I want to concentrate on the postural balance of the whole horse, to make the horse proud and dignified. I have to give myself the posture I want from the horse. So I need to feel proud and dignified also, to initiate the rebalancing recquired. I would like him to raise his neck and lift his belly to come more centred under my weight. Encouraging the forehand to lift, the hind legs to carry more, to support more weight than the front legs. The evidence will be that the croup lowers a little, the back lifts under me like a supporting bridge, the shoulders come balanced and pliable as the steps lighten in front.

The contact is light with soft mobility in the jaw, and the feeling is distinctly opposite to a horse travelling heavy on his shoulders leaning on my hands. The gullet is open, the poll is the hightest point, and the nose is in front of the vertical line.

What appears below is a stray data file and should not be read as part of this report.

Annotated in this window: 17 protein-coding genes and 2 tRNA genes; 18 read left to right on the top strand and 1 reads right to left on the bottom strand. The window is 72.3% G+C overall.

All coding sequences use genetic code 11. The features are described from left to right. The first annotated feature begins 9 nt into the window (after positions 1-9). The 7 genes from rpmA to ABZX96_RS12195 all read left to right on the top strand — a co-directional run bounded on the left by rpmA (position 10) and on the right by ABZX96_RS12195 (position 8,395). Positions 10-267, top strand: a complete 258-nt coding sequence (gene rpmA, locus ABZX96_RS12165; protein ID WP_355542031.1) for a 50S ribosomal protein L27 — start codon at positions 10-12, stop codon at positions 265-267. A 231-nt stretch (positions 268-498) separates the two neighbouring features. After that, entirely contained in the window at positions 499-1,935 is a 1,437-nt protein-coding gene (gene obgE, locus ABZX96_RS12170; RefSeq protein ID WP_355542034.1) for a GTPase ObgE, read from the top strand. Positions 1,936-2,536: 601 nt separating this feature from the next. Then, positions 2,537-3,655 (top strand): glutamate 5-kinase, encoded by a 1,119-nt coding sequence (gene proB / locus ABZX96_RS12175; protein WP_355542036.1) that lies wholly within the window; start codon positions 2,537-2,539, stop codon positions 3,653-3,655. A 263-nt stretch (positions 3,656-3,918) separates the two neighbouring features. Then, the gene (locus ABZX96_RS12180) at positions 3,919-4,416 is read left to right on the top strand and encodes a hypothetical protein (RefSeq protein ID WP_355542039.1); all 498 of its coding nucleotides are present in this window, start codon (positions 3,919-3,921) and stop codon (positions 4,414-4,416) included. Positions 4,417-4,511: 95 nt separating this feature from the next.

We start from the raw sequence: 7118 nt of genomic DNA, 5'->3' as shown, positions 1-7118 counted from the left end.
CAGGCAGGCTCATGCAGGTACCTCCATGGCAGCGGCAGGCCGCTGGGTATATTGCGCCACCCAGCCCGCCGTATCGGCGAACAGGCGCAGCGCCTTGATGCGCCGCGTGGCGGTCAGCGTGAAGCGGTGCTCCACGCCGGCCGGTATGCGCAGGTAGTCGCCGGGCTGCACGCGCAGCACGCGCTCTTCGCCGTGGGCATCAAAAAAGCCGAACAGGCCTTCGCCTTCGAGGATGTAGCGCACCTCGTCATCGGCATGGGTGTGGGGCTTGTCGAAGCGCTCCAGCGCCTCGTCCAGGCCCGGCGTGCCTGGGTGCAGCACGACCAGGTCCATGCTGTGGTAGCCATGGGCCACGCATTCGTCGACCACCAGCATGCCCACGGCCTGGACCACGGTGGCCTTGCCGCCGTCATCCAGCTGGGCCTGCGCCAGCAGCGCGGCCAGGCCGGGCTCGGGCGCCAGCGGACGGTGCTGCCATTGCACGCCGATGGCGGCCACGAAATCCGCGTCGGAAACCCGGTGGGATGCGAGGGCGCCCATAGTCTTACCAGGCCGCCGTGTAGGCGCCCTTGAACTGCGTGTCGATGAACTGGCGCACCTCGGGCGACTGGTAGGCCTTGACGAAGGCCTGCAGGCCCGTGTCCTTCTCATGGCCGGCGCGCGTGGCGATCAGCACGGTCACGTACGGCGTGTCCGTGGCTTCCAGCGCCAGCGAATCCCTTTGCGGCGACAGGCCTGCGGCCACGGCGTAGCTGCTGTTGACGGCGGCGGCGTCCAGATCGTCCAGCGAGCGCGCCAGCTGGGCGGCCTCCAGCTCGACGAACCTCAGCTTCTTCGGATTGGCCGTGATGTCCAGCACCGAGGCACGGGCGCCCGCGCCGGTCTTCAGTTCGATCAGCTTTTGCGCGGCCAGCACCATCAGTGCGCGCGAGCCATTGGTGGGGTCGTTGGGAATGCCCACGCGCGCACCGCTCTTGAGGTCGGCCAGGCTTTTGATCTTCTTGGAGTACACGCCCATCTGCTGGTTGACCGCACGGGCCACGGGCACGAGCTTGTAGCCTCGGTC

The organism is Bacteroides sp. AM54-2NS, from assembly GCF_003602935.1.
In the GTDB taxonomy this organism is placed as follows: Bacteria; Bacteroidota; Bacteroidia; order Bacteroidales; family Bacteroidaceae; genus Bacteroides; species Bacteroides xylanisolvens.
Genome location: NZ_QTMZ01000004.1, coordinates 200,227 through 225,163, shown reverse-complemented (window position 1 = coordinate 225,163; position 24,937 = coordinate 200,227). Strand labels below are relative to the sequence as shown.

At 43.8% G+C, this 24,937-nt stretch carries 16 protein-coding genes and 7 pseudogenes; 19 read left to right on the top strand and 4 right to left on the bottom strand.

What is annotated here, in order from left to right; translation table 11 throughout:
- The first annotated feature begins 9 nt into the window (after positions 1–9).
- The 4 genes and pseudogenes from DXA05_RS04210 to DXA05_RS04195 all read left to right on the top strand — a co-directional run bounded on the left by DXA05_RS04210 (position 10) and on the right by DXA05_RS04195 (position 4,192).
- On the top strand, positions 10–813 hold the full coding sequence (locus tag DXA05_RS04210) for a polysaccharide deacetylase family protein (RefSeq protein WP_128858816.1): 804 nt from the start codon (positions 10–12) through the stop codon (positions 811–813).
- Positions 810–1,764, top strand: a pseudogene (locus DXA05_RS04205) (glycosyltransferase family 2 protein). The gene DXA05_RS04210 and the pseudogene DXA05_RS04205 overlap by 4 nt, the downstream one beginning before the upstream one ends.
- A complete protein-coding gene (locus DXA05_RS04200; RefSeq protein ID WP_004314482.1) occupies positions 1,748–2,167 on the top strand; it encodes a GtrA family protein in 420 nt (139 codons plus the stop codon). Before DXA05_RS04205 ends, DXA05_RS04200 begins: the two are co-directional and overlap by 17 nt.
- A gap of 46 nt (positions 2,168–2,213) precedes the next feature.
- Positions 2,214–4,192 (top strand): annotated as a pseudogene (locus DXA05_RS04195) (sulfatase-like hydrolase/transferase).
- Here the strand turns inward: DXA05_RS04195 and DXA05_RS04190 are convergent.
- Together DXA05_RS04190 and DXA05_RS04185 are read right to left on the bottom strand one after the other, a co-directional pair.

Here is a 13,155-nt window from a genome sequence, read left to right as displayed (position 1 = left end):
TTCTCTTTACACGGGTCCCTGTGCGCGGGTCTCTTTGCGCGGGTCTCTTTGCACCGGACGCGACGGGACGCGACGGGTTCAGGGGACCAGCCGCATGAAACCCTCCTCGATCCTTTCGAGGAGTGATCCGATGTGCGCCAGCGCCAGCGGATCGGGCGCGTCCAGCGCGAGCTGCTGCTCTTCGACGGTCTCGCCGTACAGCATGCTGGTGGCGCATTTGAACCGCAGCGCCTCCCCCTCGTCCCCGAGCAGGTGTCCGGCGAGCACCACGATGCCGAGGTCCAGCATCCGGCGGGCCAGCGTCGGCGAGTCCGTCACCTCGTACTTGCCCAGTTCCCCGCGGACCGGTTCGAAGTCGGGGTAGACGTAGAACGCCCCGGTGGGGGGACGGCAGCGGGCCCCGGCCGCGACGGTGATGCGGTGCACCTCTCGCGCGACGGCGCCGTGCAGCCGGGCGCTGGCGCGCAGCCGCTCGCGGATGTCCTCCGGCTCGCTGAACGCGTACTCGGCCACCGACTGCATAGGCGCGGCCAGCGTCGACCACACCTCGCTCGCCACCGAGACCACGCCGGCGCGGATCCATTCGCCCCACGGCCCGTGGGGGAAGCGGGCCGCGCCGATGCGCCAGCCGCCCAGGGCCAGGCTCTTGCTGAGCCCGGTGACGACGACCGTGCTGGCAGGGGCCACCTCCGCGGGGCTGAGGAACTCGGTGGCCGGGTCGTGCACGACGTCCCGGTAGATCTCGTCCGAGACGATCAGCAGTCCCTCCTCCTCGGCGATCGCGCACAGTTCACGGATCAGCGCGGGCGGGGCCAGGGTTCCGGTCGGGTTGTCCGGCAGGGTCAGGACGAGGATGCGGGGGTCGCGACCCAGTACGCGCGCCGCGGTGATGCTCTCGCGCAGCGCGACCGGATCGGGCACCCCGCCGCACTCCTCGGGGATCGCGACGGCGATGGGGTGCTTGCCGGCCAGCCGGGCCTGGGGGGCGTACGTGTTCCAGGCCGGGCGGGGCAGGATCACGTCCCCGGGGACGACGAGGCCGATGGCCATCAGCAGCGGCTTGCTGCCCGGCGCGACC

Image from Phillipe Karl’s book “Twisted Truthes of Modern Dressage”

Collection requires a horse first relaxed and listening to light aids, that is… in the hand.

But I can’t initiate this collection without first sensing his readiness and willingness to rebalance, and first myself totally attentive with good postural balance from a stable core. Grounded, tall, upright, centred, peaceful, strong, but also relaxed and loose.

The horse is becoming his true beautiful self; when we are leading by example, not by force, this is the reality if we want lightness of the forehand and the balanced grounded power of the hind legs.

Its not about dropping the head and fixing it with reins or hard hands. This would never be anything but fake, pretending, by forceful means to put in something where in reality there is no willingness, no togetherness, no soul.